If you need any further assistance please feel free to contact us anytime.
> In this case, I request you to try removing the graphics card from the board and try boot with the on board graphics and check if any issue presist.
I did this, Windows performed a driver install for the onboard graphics device, which is strange because I would have thought this would be included in the chipset drivers.
There was a slight difference in behavior, in that 'Temp3' did not remain pegged at 127C but instead bounced around between 50C and 127C, however it spent most of its time above 100C. But, as usual, over ~30 minutes the other temperatures started coming up and the display froze.
> Then, regarding the freezing I request you to try with the different hard drive and the OS if you are facing the same issue.
You want me to buy a new hard drive and install a new copy of Windows on it? This seems like a heavy-handed approach.
> This issue may cause due to RAM also. So try boot with the minimum RAM on the board.
I tried each of my ram sticks individually, same result. Of course, either of them could have bad blocks and these bad blocks could have escaped the memory checker, but I think other avenues are more likely.
You seem to be providing a generic Windows crash diagnostic workflow, which I appreciate, but seems to be ignoring an obvious symptom. I contacted you guys because hardware on the motherboard seemed to be operating outside of spec. If we can determine that this is not the case then I can proceed looking at other system components on my own. So I'll repeat my above questions:
- Shouldn't the onboard gpu be turned off/low power with a PCI-X graphics card present?
- Even if it's running at full clock, should it be operating at >100C with the stock heat sink?
- If, by chance, the crash is unassociated, is it okay that this device is running so hot, i.e. what does the spec say on operating temps? (My web search yielded nothing).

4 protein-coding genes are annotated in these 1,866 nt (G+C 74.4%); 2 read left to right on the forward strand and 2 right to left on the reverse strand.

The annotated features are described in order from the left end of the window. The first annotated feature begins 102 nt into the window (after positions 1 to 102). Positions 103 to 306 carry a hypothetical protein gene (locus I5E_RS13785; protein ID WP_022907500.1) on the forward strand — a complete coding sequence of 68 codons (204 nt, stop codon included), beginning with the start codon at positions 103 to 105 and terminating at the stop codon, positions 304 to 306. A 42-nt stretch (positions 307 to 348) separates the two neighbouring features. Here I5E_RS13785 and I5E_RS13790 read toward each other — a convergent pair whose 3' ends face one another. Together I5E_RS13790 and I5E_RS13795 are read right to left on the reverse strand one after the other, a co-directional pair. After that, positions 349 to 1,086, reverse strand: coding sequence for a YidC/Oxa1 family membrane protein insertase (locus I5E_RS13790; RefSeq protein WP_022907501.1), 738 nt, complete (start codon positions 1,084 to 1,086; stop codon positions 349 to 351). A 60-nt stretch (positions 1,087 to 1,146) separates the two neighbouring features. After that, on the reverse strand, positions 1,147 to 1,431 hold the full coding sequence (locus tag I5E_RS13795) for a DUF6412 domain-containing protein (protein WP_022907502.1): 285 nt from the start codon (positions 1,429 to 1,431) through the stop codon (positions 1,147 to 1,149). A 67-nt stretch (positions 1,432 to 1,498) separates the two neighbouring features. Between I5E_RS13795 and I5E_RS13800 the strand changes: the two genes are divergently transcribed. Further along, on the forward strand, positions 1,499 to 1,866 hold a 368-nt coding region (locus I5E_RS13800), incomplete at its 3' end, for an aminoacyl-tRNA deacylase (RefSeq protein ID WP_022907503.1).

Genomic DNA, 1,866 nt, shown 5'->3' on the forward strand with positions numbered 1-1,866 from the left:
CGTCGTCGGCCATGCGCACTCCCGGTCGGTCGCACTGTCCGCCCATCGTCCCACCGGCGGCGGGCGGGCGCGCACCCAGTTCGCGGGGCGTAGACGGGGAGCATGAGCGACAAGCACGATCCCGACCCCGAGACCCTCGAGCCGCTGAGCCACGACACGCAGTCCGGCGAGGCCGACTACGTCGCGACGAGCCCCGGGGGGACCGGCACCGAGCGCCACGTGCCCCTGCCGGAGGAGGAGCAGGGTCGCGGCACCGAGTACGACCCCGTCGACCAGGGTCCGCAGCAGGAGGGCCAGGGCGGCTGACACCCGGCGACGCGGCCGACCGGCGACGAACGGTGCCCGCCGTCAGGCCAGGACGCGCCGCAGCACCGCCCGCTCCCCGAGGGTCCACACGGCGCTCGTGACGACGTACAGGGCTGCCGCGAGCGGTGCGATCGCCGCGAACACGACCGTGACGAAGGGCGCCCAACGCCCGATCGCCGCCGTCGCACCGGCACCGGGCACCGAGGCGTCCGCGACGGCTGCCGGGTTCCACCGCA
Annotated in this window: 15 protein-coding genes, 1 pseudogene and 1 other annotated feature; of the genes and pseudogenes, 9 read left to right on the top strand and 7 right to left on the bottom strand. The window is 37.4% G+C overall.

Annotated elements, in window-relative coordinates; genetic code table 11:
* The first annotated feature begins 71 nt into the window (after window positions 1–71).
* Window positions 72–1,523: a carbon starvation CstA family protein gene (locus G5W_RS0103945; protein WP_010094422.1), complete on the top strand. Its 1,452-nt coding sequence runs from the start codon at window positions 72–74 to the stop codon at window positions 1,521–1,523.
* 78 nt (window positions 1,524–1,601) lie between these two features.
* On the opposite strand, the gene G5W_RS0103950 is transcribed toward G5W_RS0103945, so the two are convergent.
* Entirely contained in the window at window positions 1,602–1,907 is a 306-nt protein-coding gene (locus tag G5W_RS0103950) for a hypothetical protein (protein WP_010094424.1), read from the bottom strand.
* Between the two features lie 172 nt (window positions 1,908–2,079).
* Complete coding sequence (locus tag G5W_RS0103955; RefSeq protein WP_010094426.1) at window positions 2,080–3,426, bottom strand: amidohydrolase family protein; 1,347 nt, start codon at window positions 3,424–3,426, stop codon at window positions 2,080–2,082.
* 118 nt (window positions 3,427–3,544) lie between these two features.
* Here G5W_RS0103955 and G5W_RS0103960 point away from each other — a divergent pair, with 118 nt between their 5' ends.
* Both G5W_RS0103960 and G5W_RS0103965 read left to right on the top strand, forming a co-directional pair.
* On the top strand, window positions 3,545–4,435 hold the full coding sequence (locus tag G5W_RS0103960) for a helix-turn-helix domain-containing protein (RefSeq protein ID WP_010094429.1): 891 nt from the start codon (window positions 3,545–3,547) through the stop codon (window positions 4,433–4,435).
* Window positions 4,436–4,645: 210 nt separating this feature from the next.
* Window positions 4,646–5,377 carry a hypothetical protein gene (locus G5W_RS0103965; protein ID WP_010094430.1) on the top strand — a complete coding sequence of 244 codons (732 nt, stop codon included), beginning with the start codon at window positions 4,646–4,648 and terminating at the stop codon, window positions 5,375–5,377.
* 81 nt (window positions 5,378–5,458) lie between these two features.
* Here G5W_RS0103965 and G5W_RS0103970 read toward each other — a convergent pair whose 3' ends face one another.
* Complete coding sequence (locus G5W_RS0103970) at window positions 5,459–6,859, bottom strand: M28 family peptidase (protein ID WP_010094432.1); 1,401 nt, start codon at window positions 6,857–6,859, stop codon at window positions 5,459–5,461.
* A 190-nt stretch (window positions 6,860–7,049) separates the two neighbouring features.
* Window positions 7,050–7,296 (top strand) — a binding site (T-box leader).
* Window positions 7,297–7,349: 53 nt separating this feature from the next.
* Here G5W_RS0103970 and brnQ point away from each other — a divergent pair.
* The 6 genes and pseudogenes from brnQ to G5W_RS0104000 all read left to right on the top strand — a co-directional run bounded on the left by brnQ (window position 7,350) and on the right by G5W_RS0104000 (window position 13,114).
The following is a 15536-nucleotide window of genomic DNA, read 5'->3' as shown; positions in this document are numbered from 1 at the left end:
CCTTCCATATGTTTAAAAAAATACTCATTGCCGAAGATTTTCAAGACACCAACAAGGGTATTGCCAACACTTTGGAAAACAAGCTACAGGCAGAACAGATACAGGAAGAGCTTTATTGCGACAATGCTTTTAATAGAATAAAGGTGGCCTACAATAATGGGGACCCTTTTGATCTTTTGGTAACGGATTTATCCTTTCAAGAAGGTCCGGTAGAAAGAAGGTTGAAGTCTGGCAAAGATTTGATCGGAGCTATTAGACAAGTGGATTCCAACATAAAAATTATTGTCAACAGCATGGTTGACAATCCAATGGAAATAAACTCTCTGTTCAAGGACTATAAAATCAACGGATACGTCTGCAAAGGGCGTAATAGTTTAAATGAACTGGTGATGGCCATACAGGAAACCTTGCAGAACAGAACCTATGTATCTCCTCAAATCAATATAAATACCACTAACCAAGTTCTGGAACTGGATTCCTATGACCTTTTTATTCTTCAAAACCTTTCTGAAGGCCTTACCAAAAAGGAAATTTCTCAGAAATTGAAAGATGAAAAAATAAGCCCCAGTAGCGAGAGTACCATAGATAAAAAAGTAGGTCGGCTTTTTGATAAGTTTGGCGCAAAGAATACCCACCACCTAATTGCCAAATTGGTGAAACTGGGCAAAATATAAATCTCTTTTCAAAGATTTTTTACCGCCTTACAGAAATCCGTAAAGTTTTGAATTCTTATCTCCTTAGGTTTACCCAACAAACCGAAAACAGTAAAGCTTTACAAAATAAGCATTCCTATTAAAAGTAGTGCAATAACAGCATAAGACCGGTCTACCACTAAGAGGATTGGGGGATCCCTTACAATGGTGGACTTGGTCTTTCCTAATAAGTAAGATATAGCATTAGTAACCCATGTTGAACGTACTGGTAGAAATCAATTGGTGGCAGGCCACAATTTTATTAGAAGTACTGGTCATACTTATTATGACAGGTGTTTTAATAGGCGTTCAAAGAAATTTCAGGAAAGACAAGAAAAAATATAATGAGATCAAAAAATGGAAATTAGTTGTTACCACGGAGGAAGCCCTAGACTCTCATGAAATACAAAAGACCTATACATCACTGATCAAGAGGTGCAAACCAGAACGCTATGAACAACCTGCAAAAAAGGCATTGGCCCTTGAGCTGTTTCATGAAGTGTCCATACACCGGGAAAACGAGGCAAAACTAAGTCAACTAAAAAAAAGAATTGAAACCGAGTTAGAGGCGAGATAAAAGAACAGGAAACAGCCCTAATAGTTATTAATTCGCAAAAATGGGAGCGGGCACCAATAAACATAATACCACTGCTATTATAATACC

I'm sorry you've had such a bad experience. I'd like to try and help.
I really appreciate your efforts in trying to resolving the issue.
Please note that, the maximum temprature should be 55C.
I suggest that, it may be the hardware issue with your motherboard. So, We will process RMA for the motherboard.
1.AWARD BIOS 1short beep :System normal 2 short beep :CMOS Error 1 long beep and 1 short beep:Memory error 1 long beep and 2 short beep:Graphic card error 1 long beep and 3 short beep :AGP error 1 long beep and 9 short beep :Memory Error Continuous long beep :Memory not correctly installed Continuous short beep :Power supply unit failed 2.AMI BIOS 1 short beep :Memory Error 2 short beep:Memory parity check error. 3 short beep :basic memory 64K address check error 4 short beep :Real Time Clock malfunction . 5 short beep :CPU error 6 short beep:Keyboard error 7 short beep :CPU interruption error 8 short beep:Graphic card error 9 short beep :Memory error 10 short beep :CMOS error 11 short beep :CPU cache memory malfunctionMy motherboard was running AMI UEFI which is either not included in 'AMI BIOS' or the information simply did not cover my boot failure. While I hoped for a targeted fix (the closest match was power supply failure), I eventually resorted to general problem solving and got to BIOS with some RAM wiggling.